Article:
I am a judge specialising in administrative law – civil cases which have an individual on one side and the state on the other. My work as a judge often brings me into contact with people who are experiencing a time of crisis – whether that is being detained in a psychiatric hospital, being deported or facing having their benefits being stopped. While I do what I can in my day job to achieve justice, legal justice will only ever be a small part of the answer to an individual’s problems. I have always had a strong belief in the importance of social justice, social cohesion and giving people the tools to help themselves.
In recent years I have pursued these goals in charities running volunteer-led street gyms in communities affected by gang violence, giving young people an opportunity to improve both their physical and mental/emotional health in a friendly, supportive atmosphere with trainers drawn from their own community who have experienced the same peer pressure to make bad choices and who have themselves made mistakes from which they have learned.
I am also on the board of a social enterprise working with school-age young people from groups who tend to fare less well in education, providing educational and “nourishment” programmes to help them compete on a level playing field with those from more privileged backgrounds for places at top universities. I am vice-chair of governors of an outstanding state primary school in Ladbroke Grove and a governor of an NHS Foundation Trust.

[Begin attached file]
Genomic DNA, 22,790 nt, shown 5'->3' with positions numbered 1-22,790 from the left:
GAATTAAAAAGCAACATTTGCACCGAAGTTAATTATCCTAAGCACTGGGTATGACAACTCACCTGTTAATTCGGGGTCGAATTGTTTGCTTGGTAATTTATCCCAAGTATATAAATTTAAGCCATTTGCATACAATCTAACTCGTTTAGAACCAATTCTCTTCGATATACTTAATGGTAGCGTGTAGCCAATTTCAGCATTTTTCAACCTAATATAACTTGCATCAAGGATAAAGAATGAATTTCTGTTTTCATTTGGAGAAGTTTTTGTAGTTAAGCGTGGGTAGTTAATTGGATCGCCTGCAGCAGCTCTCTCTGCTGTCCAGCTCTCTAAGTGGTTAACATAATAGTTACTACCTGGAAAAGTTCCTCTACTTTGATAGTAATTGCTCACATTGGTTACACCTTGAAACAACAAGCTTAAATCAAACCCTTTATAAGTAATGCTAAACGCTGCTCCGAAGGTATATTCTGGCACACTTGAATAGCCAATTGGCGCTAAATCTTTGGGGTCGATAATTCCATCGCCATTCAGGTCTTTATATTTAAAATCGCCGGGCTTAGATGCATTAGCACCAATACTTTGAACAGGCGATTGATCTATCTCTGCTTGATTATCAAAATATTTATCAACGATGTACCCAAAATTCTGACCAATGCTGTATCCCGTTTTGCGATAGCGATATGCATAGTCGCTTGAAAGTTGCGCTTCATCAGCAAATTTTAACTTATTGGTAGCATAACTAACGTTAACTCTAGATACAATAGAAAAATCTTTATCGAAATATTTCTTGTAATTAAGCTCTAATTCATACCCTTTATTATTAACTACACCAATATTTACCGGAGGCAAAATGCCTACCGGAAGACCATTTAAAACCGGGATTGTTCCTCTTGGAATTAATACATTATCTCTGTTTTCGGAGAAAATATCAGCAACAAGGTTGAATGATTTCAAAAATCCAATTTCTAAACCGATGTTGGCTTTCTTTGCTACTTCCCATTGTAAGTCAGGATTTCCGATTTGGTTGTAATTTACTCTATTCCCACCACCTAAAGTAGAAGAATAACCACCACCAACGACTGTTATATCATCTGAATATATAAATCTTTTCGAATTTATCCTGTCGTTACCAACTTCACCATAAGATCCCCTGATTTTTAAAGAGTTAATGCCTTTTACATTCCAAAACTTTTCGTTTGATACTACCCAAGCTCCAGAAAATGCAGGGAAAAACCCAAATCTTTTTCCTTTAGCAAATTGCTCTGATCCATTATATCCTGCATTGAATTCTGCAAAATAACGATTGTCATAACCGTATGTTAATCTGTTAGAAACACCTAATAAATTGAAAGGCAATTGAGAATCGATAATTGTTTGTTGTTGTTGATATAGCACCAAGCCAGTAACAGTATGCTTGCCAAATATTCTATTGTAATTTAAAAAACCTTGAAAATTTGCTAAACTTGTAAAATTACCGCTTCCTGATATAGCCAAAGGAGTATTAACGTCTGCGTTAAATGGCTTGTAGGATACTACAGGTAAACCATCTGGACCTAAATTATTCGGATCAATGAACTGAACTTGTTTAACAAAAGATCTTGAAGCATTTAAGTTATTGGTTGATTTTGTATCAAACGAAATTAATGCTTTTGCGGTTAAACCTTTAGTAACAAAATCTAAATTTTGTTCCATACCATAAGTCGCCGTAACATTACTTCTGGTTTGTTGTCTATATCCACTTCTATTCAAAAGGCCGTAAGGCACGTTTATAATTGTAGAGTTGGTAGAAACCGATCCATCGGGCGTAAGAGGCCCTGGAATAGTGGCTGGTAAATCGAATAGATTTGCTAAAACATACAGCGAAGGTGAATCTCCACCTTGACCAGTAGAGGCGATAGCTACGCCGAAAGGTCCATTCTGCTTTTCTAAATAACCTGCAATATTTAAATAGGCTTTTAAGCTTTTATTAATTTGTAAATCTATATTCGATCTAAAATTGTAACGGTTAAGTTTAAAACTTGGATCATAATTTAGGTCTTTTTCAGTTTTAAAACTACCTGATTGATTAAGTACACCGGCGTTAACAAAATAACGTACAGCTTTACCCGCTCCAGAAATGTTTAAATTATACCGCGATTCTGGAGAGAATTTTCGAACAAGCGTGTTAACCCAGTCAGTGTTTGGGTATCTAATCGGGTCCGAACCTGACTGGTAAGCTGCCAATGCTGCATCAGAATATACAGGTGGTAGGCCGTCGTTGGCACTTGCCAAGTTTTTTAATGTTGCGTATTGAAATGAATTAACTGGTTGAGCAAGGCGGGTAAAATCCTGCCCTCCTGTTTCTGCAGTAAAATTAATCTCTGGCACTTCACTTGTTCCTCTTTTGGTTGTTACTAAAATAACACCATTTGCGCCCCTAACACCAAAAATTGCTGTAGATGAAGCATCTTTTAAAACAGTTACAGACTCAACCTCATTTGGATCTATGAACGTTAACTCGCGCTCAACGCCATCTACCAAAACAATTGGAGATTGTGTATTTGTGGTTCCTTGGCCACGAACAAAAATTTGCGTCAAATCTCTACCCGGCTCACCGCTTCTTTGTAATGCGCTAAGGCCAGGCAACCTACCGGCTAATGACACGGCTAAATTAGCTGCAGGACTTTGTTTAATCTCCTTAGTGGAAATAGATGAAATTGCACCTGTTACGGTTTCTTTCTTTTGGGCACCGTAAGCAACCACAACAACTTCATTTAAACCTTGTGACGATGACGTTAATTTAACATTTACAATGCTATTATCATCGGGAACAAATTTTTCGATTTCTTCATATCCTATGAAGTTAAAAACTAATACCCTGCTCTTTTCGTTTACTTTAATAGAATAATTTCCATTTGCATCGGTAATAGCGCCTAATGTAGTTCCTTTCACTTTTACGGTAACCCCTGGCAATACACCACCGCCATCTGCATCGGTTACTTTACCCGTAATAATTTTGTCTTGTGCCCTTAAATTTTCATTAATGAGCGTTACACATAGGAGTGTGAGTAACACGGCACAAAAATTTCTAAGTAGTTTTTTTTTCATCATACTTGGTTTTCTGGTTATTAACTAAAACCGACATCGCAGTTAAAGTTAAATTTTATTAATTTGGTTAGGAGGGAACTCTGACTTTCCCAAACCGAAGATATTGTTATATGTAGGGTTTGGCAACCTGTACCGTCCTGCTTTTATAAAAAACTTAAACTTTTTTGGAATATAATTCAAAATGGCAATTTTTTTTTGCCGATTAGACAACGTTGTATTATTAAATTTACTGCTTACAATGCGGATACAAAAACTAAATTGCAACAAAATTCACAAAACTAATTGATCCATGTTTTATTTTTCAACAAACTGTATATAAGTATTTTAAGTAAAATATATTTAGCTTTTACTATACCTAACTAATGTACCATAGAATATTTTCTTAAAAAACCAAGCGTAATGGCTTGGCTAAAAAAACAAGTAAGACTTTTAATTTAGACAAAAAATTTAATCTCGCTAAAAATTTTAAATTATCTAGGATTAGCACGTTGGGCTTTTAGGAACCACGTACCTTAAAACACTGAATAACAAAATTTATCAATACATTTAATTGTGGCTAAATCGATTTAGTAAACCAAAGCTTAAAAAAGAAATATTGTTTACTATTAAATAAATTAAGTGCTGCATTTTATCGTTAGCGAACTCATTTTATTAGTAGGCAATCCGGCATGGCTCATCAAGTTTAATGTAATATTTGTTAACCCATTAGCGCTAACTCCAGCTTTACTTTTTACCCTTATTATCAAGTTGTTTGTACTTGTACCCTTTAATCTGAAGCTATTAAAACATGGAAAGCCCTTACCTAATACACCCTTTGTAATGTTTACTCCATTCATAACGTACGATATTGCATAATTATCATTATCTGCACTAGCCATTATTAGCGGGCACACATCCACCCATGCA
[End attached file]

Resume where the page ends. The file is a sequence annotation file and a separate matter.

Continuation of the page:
When I heard about The Choir With No Name I was impressed by the clarity and simplicity of vision of Marie and her team. When I attended rehearsals and got the “feel” of the choir I knew that it was something I wanted to be a part of. Anyone who has stood in a rehearsal and felt the hairs stand up on the back of their neck as the choir really belts out “Don’t Stop Me Now”, or who has experienced a member finding the courage to volunteer for a tricky solo and being supported by their fellow choir members until they nail it, knows instinctively that there is something magic going on in the room.
We don’t need research to tell us that singing together makes us feel good (although there is an increasing amount of research validating this proposition out there). We all feel it – the staff and volunteers as much as the members.
I feel that this is a really exciting time for The Choir With No Name. We are keen to extend our reach to help more people and to encourage and support others who want to set up their own choirs. I would strongly encourage anyone who likes the sound of this to come to a rehearsal to find out more.